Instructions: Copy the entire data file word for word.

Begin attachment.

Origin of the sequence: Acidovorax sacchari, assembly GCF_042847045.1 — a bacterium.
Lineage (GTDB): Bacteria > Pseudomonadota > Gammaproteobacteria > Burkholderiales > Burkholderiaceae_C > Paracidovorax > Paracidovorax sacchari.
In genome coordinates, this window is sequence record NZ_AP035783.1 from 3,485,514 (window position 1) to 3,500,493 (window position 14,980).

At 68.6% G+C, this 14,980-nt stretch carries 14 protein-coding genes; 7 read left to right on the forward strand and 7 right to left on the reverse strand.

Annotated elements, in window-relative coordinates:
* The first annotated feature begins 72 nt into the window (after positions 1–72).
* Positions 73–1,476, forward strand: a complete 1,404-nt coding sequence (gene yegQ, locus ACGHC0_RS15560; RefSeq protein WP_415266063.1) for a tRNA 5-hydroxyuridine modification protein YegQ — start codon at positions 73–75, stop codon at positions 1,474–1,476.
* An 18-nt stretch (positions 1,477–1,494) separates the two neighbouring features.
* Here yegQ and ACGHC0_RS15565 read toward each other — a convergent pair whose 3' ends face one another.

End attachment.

Origin of the sequence: Acidovorax sacchari, assembly GCF_042847045.1 — a bacterium.
Lineage (GTDB): Bacteria > Pseudomonadota > Gammaproteobacteria > Burkholderiales > Burkholderiaceae_C > Paracidovorax > Paracidovorax sacchari.
In genome coordinates, this window is sequence record NZ_AP035783.1 from 3,485,514 (window position 1) to 3,500,493 (window position 14,980).

At 68.6% G+C, this 14,980-nt stretch carries 14 protein-coding genes; 7 read left to right on the forward strand and 7 right to left on the reverse strand.

Annotated elements, in window-relative coordinates:
* The first annotated feature begins 72 nt into the window (after positions 1–72).
* Positions 73–1,476, forward strand: a complete 1,404-nt coding sequence (gene yegQ, locus ACGHC0_RS15560; RefSeq protein WP_415266063.1) for a tRNA 5-hydroxyuridine modification protein YegQ — start codon at positions 73–75, stop codon at positions 1,474–1,476.
* An 18-nt stretch (positions 1,477–1,494) separates the two neighbouring features.
* Here yegQ and ACGHC0_RS15565 read toward each other — a convergent pair whose 3' ends face one another.